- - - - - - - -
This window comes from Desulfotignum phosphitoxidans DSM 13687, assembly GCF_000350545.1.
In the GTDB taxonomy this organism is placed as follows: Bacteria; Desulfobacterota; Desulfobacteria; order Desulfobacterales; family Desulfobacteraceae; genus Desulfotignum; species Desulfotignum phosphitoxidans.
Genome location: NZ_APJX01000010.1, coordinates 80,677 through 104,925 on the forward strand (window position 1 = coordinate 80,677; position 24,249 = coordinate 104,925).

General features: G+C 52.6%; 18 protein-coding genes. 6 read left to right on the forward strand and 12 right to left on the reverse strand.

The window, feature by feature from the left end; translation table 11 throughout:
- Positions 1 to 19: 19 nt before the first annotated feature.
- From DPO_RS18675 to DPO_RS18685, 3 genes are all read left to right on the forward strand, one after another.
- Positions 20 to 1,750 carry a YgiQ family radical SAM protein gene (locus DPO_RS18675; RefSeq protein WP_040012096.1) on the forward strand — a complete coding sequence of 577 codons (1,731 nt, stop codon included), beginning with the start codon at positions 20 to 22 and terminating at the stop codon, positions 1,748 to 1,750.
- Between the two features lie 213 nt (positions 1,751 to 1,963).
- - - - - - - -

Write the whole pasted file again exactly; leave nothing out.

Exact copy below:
This window comes from Desulfotignum phosphitoxidans DSM 13687, assembly GCF_000350545.1.
In the GTDB taxonomy this organism is placed as follows: Bacteria; Desulfobacterota; Desulfobacteria; order Desulfobacterales; family Desulfobacteraceae; genus Desulfotignum; species Desulfotignum phosphitoxidans.
Genome location: NZ_APJX01000010.1, coordinates 80,677 through 104,925 on the forward strand (window position 1 = coordinate 80,677; position 24,249 = coordinate 104,925).

General features: G+C 52.6%; 18 protein-coding genes. 6 read left to right on the forward strand and 12 right to left on the reverse strand.

The window, feature by feature from the left end; translation table 11 throughout:
- Positions 1 to 19: 19 nt before the first annotated feature.
- From DPO_RS18675 to DPO_RS18685, 3 genes are all read left to right on the forward strand, one after another.
- Positions 20 to 1,750 carry a YgiQ family radical SAM protein gene (locus DPO_RS18675; RefSeq protein WP_040012096.1) on the forward strand — a complete coding sequence of 577 codons (1,731 nt, stop codon included), beginning with the start codon at positions 20 to 22 and terminating at the stop codon, positions 1,748 to 1,750.
- Between the two features lie 213 nt (positions 1,751 to 1,963).